Why this matters: Get ready for higher mortgage rates. While the RBA expects to keep the cash rate at 0.1% for "some time" – the "not before 2024" scenario was also ditched – that mostly affects just one component of bank funding (domestic deposits), and there's a good chance that it's wrong about that as well.

But even if it holds to its new guidance that "a lift in the cash rate could be appropriate in 2023", banks also need to tap domestic and global wholesale markets to fund their lending activities (especially fixed-term mortgages), where rates will likely increase as inflation expectations pick up and other central banks begin to step back from their yield suppression antics.

Looking forward: The RBA hasn't touched the "emergency low" cash rate for a full year despite rising inflation and the imminent end of the pandemic, at least in terms of lockdowns and other major restrictions on activity.

The bond market called the RBA's bluff on the April 2024 bond and even if the bank remains stubbornly dovish compared to its global peers, there's a good chance markets do the same with the Aussie dollar and other rates along the curve should economic reality start to contradict its public pronouncements.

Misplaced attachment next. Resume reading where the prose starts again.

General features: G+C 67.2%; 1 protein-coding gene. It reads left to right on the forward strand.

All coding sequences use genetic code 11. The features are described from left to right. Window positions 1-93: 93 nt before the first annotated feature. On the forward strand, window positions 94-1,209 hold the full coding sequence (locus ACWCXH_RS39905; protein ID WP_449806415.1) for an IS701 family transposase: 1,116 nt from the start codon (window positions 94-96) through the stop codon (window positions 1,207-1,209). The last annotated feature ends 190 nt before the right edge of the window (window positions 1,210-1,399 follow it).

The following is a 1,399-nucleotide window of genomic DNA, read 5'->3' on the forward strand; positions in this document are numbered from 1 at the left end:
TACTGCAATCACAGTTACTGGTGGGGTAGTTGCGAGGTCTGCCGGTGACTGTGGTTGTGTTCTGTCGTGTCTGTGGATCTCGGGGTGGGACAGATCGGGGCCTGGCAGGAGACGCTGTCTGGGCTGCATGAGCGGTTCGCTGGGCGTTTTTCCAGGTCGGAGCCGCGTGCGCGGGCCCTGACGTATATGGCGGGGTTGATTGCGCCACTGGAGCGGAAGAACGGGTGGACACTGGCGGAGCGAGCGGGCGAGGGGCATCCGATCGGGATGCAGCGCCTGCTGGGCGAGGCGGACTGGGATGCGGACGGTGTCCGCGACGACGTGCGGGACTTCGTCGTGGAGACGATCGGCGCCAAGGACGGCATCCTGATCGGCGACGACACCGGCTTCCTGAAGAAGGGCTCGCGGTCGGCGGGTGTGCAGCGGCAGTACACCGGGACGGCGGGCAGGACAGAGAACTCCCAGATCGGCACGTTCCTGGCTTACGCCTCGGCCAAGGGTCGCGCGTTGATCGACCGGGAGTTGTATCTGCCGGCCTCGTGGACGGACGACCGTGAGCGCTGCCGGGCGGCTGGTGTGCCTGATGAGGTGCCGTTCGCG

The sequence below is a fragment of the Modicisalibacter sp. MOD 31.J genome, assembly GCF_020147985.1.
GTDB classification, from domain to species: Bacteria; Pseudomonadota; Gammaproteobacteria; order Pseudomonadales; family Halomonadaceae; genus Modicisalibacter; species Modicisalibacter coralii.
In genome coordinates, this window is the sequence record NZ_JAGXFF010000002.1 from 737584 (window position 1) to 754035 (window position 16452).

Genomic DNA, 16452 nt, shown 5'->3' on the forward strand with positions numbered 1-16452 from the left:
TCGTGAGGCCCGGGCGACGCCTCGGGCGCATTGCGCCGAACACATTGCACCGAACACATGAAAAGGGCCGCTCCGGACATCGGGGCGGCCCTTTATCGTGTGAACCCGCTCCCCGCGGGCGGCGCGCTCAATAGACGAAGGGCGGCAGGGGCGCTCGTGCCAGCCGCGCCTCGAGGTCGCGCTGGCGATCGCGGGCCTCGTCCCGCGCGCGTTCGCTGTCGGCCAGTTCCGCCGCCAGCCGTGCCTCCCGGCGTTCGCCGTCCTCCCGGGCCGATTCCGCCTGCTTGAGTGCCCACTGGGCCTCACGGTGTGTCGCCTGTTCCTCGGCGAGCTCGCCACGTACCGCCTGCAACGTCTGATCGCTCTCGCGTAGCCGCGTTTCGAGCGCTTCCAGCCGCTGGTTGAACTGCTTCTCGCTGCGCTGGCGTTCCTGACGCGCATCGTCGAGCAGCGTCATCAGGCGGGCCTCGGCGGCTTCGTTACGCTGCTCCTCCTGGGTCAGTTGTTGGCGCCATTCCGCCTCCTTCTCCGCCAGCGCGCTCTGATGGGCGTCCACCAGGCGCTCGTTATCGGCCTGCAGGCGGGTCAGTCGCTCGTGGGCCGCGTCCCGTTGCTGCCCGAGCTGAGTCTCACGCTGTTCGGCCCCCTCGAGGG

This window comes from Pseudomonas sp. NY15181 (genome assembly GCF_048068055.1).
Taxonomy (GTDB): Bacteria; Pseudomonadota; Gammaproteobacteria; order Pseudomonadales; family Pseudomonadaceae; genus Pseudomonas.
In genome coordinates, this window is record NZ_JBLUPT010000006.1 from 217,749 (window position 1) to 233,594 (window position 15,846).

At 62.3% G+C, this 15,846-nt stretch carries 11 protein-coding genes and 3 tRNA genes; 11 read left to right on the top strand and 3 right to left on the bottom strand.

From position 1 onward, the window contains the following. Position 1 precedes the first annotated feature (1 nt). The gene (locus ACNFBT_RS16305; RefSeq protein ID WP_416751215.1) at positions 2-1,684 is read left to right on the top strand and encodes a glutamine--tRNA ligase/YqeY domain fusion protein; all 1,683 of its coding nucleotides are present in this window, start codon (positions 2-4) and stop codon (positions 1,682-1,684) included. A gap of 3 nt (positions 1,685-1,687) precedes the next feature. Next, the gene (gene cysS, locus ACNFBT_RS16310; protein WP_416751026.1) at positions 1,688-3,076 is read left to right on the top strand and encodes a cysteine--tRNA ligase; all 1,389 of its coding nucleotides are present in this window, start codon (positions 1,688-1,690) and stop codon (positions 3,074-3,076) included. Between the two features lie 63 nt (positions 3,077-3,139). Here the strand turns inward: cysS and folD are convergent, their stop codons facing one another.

The Wrap Up
    👏Doing their part! Global leaders are gathering in Glasgow for the Cop26 climate talks, with the preferred method of transport being private jet – around 400 to be precise.
    🎤US podcaster Joe Rogan reacted to a satirical advert from Gruen, taking the bait by lashing out at Australia as supposedly having "the absolute dumbest propaganda".
    🏖️Thailand now permits fully vaccinated travellers from one of 63 approved "low risk" countries and territories, including Australia, to avoid quarantine on arrival.
    🏇Verry Elleegant won the Melbourne Cup, overtaking hot favourite Incentivise on the final straight.
    🗾Japan's government is reportedly considering relaxing its border restrictions, dropping quarantine from 10 days to 3 for those in Japan travelling for business.
    😴Sleepy Joe? US President Joe Biden was videoed... resting his eyes during a speech at the Cop26 climate conference in Glasgow, before he was rudely interrupted by an aide.
    👊The happiest place on earth! China's government locked 34,000 visitors into the Shanghai Disneyland over a suspected COVID-19 leak, testing every person and ordering them to isolate before departing.
    🍚China's government told people to hoard food ahead of winter in case of poor weather and COVID-19 lockdowns, which immediately triggered "crazy panic buying in the supermarket".